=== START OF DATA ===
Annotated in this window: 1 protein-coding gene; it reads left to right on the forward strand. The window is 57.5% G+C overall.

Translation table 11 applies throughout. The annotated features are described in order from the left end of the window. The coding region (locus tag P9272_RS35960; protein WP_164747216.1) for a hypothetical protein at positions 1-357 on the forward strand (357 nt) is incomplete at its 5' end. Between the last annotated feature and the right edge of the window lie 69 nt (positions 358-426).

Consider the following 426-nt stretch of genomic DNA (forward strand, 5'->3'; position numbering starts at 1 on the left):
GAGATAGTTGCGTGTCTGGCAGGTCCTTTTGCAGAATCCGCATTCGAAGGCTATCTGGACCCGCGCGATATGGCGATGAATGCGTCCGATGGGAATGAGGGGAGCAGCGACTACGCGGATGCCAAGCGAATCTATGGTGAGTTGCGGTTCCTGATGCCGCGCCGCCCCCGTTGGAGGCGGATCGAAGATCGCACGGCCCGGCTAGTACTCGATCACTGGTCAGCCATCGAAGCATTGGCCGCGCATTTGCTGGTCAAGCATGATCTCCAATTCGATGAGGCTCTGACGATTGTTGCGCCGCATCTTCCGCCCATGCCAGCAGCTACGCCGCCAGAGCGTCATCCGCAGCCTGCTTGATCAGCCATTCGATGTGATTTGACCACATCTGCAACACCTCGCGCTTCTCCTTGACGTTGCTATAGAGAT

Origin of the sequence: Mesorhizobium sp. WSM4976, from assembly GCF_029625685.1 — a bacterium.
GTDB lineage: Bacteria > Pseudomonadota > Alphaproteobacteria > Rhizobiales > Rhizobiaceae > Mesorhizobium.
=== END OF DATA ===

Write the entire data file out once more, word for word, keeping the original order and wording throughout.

Annotated in this window: 1 protein-coding gene; it reads left to right on the forward strand. The window is 57.5% G+C overall.

Translation table 11 applies throughout. The annotated features are described in order from the left end of the window. The coding region (locus tag P9272_RS35960; protein WP_164747216.1) for a hypothetical protein at positions 1-357 on the forward strand (357 nt) is incomplete at its 5' end. Between the last annotated feature and the right edge of the window lie 69 nt (positions 358-426).

Consider the following 426-nt stretch of genomic DNA (forward strand, 5'->3'; position numbering starts at 1 on the left):
GAGATAGTTGCGTGTCTGGCAGGTCCTTTTGCAGAATCCGCATTCGAAGGCTATCTGGACCCGCGCGATATGGCGATGAATGCGTCCGATGGGAATGAGGGGAGCAGCGACTACGCGGATGCCAAGCGAATCTATGGTGAGTTGCGGTTCCTGATGCCGCGCCGCCCCCGTTGGAGGCGGATCGAAGATCGCACGGCCCGGCTAGTACTCGATCACTGGTCAGCCATCGAAGCATTGGCCGCGCATTTGCTGGTCAAGCATGATCTCCAATTCGATGAGGCTCTGACGATTGTTGCGCCGCATCTTCCGCCCATGCCAGCAGCTACGCCGCCAGAGCGTCATCCGCAGCCTGCTTGATCAGCCATTCGATGTGATTTGACCACATCTGCAACACCTCGCGCTTCTCCTTGACGTTGCTATAGAGAT

Origin of the sequence: Mesorhizobium sp. WSM4976, from assembly GCF_029625685.1 — a bacterium.
GTDB lineage: Bacteria > Pseudomonadota > Alphaproteobacteria > Rhizobiales > Rhizobiaceae > Mesorhizobium.